HOW A WILL CAN BE EXECUTED
There are various prerequisites at the moment the will is made.These involve two qualified witnesses,and beneficiaries obviously cannot serve as both witnesses and executors of the same will at the same time.A will deed and an executor are also necessary.The testator’s signature is a necessary component of execution, but if that is not possible,the thumbprint facilitates the process and also aids those who are illiterate or ignorant.The testator’s intent,which must be genuine and free from fraud,undue influence, or error,is another crucial consideration.If it is established that the will was carried out in violation of the law,it will be ruled invalid.Both the executor and the testator must be competent with regards to both circumstances.The execution of the will requires another setting of probate.The certified copy of the will that bears the seal of the appropriate court is known as probate.This finally demonstrates and authenticates the will.To request probate,the executor must submit a court application.The actual will must be included with the application by the executor.The executor must provide the legal heirs’ names and addresses in the application so that notification can be sent to them before the will is admitted to probate.
POWERS AND DUTIES OF EXECUTOR
Before coming to this topic we have to learn about some key words related to the execution of a will and they are as follows.
Probate- Under section 2(f) of Indian Succession Act, probate is defined as a copy of a will certified under the seal by a court of competent jurisdiction with a grant of administration to the estate of the testator.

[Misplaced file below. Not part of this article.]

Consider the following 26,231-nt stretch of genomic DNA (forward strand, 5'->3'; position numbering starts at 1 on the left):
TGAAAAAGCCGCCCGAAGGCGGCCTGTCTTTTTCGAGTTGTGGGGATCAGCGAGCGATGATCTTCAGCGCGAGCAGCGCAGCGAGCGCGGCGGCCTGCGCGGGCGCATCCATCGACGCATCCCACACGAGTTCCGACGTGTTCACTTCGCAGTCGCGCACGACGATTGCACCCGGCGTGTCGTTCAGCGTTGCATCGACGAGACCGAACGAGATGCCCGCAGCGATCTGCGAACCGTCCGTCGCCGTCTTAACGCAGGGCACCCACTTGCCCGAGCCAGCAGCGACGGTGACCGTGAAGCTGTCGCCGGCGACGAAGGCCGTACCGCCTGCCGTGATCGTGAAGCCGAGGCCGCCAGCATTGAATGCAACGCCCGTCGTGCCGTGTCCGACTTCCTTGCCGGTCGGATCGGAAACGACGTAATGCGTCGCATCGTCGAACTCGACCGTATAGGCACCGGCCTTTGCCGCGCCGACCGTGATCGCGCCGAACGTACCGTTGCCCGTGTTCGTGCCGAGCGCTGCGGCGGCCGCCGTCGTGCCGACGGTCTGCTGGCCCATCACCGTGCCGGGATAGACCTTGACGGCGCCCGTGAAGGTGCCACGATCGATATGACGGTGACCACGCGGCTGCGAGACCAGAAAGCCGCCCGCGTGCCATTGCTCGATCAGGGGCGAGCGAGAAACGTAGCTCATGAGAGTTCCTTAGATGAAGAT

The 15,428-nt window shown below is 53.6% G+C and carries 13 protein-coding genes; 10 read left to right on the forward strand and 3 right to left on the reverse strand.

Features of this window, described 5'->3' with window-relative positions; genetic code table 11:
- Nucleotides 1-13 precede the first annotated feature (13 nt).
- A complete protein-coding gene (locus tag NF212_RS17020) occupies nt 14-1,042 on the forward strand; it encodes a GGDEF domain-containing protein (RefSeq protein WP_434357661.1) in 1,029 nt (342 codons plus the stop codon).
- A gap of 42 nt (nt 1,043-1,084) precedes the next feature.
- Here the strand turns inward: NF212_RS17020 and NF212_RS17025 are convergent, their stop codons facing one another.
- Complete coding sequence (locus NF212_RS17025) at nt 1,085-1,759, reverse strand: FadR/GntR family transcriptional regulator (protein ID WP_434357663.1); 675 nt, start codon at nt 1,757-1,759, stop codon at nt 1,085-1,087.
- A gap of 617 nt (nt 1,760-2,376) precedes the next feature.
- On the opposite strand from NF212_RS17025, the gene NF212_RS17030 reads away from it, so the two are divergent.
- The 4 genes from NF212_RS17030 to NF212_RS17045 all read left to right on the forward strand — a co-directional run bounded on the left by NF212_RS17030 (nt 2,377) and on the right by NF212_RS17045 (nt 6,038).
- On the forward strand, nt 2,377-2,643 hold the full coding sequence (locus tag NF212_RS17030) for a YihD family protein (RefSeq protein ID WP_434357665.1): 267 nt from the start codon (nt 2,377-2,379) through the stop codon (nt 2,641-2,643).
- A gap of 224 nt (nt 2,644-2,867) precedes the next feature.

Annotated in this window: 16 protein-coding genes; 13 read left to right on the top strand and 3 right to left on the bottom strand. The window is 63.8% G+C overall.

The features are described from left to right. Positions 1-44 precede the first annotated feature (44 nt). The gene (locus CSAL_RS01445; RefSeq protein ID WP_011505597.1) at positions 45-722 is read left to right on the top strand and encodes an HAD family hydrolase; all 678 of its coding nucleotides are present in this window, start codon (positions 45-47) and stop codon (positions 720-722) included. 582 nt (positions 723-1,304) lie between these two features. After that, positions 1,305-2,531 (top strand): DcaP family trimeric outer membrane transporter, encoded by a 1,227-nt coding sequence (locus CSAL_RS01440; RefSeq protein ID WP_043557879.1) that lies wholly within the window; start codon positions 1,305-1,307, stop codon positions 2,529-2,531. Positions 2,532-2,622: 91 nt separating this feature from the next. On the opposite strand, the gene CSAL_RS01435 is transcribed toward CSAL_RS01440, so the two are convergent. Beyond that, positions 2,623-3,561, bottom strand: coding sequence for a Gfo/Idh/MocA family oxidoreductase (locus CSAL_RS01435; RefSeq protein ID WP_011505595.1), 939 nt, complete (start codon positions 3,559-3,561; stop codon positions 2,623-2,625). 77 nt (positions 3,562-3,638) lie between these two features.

Letter of administration-When property will pass according to the Intestacy Rules or when there are no executors who are still alive and who are willing and able to act after having been duly appointed under the deceased’s will,a letter of administration is the permission given by a Surrogate Court or probate registry to appoint the appropriate people to handle the estate.
Administrator-Under section 2(a) means a person appointed by competent authority to administer the estate of a deceased person in absence of an executor.
Powers of an Executor
1)Section 308 of Indian Succession act speaks about “General powers of administration” which states that an executor or administrator may incur expenses in ddition to and without limiting any other legal powers of expenditure that may be exercised by him.
on any actions that may be required for the effective upkeep or administration of any property belonging to any estate that he administers,and
With the approval of the High Court,on such improvements and other religious,charitable,and other purposes that may be reasonable and appropriate in the instance of such property.
2)Section 311 states that powers of numerous executors or administrators exercisable by one-When there are several executors or administrators,any one of them who has established the validity of the will or appointed administartion may,in absence any specific instructions to the contrary,use the powers of all of them.For example,i)any of the executors has the authority to discharge an obligation owed by the dead.ii)it is also possible for the executor to terminate a lease.iii)it is also possible for the executor to sell the deceased person’s possessions,both tangible and intangible.